my friend’s mother, who is the very definition of a good plain cook, uses a spoon like that for basting when she roasts chicken. i have watched her do it many times and it always strikes me as being simultaneously elegant and practical. i think i threw out my rubber turkey baster when i got home after seeing her do it the first time.

  • Wilson

    We all have our favorite tools in the kitchen. I really like big wooden cutting boards.

    The hardest part of living with someone “wife” that doesn’t understand the importance of being able to find those tool when you need them. For some reason the meaning of Mise en place escapes her when the dishwasher is open. I find things where they have never been before!

  • NYCook

    I LOVE MY SPOONS! They are like paintbrushes for the profesional cook, and I could never live without mine. I keep 5 in my knife roll at all times; a big Gray Kunz, a little Gray Kunz, a flat edged, a perferated flat edged, and my over sized soup spoon also bent at an angle for hard to reach spots, that NEVER leaves my back pocket when I’m at work- except to taste and eat family. This doesn’t even count the numerous spoons kept al around my appartment that drive my girlfriend crazy, but she is front of the house so what does she know about spoon love? Although at Babbo they use spoons to crumb tables. My other favs are my immersion blender, fish spat, and my cheap plastic “corn” as we call them in my kitchen. Short for corner scraper. A small stiff plastic tool great for passing farce through a tamis and picking up little brunoise without them spilling all over the place. Long live the spoon!

  • ashley

    thank you. this is brings me back to why i love to cook so much. it’s the simple things in the kitchen that really make it home for me. sometimes it’s easy to forget that when there are all of these new gadgets to play with. so thank for bringing me back to the little things that i love so much in the kitchen.

  • Chef Gwen

    Obviously you can write (and well — with awards to prove it), but sometimes I wonder why you didn’t become a chef?

    Lots of chefs pick the spoon as favorite kitchen tool (after their knives, of course).

    I know one chef who has a small “collection” of spoons, one from every place he’s ever worked.

    Great post, Michael.

  • cory

    there is a spoon.

    this spoon makes the greatest one handed ice cream quenelles the world has ever seen.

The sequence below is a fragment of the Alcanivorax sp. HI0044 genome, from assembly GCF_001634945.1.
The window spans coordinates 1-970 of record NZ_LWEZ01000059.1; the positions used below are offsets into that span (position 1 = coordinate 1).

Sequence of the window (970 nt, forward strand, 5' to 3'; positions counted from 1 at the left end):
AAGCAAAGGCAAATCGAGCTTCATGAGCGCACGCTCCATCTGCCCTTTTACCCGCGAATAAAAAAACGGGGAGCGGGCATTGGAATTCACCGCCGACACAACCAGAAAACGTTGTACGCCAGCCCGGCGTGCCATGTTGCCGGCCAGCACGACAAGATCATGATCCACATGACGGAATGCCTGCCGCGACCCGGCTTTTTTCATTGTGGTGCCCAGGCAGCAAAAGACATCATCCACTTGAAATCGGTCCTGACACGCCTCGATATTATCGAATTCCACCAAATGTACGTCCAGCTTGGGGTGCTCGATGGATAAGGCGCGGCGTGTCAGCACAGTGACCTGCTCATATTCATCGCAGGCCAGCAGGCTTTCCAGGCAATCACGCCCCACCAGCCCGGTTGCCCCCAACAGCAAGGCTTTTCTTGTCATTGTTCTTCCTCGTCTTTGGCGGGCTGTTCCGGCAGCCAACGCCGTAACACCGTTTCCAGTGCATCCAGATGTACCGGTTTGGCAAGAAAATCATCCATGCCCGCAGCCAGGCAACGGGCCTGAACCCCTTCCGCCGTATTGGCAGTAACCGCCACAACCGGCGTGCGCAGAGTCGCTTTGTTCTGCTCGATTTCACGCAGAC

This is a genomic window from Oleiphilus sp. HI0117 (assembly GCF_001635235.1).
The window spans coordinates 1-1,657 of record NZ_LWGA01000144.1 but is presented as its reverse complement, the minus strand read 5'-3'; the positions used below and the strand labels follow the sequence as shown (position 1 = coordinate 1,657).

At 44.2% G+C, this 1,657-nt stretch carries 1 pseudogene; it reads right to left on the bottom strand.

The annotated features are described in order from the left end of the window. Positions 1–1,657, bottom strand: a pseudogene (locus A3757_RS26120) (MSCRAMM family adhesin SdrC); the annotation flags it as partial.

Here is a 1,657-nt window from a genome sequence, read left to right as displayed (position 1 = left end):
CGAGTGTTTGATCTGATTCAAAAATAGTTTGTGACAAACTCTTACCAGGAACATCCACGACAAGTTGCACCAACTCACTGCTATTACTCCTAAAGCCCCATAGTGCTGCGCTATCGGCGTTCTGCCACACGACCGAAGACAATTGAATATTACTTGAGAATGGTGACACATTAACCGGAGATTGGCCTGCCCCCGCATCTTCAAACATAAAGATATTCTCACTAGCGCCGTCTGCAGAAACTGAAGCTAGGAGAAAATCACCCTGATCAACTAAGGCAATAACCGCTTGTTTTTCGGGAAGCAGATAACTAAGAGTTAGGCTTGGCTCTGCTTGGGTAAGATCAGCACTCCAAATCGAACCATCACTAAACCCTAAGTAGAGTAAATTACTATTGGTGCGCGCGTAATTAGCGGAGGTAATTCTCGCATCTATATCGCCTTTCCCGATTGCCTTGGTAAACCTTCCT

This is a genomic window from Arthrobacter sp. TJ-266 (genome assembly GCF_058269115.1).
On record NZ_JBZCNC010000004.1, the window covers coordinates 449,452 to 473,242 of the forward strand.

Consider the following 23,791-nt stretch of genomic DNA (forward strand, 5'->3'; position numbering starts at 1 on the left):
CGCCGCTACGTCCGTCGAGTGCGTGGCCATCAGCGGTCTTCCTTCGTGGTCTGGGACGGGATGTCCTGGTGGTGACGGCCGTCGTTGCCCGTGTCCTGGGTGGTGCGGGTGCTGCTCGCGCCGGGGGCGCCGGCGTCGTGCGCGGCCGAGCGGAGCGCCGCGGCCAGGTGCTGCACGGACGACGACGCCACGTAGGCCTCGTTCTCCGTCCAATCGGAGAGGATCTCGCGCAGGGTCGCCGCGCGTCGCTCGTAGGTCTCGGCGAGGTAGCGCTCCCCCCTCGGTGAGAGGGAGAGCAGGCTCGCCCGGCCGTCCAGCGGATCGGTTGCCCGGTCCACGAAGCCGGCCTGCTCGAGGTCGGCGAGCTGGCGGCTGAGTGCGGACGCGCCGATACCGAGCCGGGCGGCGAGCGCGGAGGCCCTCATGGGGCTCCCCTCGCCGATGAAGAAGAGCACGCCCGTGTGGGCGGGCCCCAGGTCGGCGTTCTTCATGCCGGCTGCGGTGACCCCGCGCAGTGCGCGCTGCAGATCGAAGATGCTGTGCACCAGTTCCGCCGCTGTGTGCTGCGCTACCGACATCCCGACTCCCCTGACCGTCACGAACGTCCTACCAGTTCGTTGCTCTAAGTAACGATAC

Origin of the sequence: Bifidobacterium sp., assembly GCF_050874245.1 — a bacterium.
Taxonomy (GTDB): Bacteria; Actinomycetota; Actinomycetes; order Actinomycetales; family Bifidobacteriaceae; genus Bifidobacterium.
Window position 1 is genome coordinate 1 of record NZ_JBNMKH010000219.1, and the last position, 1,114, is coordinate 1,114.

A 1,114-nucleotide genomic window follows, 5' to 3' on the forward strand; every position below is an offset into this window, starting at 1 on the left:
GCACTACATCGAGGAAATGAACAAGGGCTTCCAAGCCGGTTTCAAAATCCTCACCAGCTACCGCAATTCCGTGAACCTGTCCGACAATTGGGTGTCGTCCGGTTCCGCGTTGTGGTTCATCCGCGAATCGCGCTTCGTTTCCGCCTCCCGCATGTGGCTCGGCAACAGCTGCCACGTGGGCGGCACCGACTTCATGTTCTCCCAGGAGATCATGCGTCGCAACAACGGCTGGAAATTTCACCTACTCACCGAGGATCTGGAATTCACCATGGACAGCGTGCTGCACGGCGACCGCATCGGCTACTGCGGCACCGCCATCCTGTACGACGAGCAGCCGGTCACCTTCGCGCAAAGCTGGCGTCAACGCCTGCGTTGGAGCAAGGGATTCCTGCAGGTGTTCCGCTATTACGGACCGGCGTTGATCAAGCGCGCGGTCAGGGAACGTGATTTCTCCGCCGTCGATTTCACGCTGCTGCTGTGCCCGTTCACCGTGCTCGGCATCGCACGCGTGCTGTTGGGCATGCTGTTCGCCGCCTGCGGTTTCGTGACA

There is a spoon.

  • Natalie Sztern

    The greatest spoon I ever owned was rounded with a slight lip to the left of it which allowed me to pour with it and spoon with it. I lost it.

  • Matthew Pennington

    We went through more than a spoon a minute when I cooked at Au Pied de Cochon. By far, the most used, most necessary, and most desired piece of kitchen equipment.

  • Andy Coan

    Wonderful simplicity. But what is the more important: the tool (spoon), or the technique (the bend)?

    Or maybe cooking actually happens somewhere in between?

  • Rhonda

    I second the spoon love.

    In fact, in one of your last posts (in addition to Carri’s stunning jelly), I was completely smitten with the spoon in the photo. Perfectly suited for the job and beautifully crafted.

    Of course, that particular spoon is not one I would take to work with me but I admire it for its beauty.

    Oddly enough, somewhere in time, I acquired these very small handmade silver spoons in Turkey that are not suitable for tea coffee, espresso, jam, etc; but oddly enough are perfect for scooping out bone marrow. Who knew! Wasn’t my intention when I bought them but it worked out great.

    They are my favorite spoons. Not exactly the workhorses of the kitchen in this case but they too do their job perfectly and are worthy of admiration.

  • craig

    I have 3 favorite spoons that I keep in my knife kit. One is large with a notch cut out of either side of the bowl, the other is also large and oval and the third is a Frugal Gourmet brand spoon that has a square bowl. A pretty strange looking spoon but perfect for saute and plating veg and sauce. I’ve caught other cooks trying to ‘borrow’ it from my mise several times. VIVA LA CUCHARA!

  • luis

    My mother always used forks for cooking…forks.. She could cook a feast with a couple of pots and a fork.
    I got her some tongs but she only used them to sort of please me…One fork one spoon and lifetime of experience. I am down with that.
    The more you cook.. the more you know and learn.. the easier it gets. That’s how it works.

  • Darren

    Got Ad Hoc today. Good stuff sir. For those that don’t know it shows love for the simple spoon as well.

  • Sue

    Forks are my go-to utensils. A regular dinner fork is fabulous for beating a roux and adding in that first bit of milk. I use a big serving fork for stirring pasta and a salad fork for separating anchovies and spearing olives. My Viking is pretty great too.

  • Heath Putnam

    My company sells meat to chefs in a mostly uncut form. We do this because it is optimal; there’s less waste in a good kitchen than a slaughterhouse.

    Our product (Mangalitsa pork) is such that there’s little lean meat, so the customer has an incentive to debone them carefully.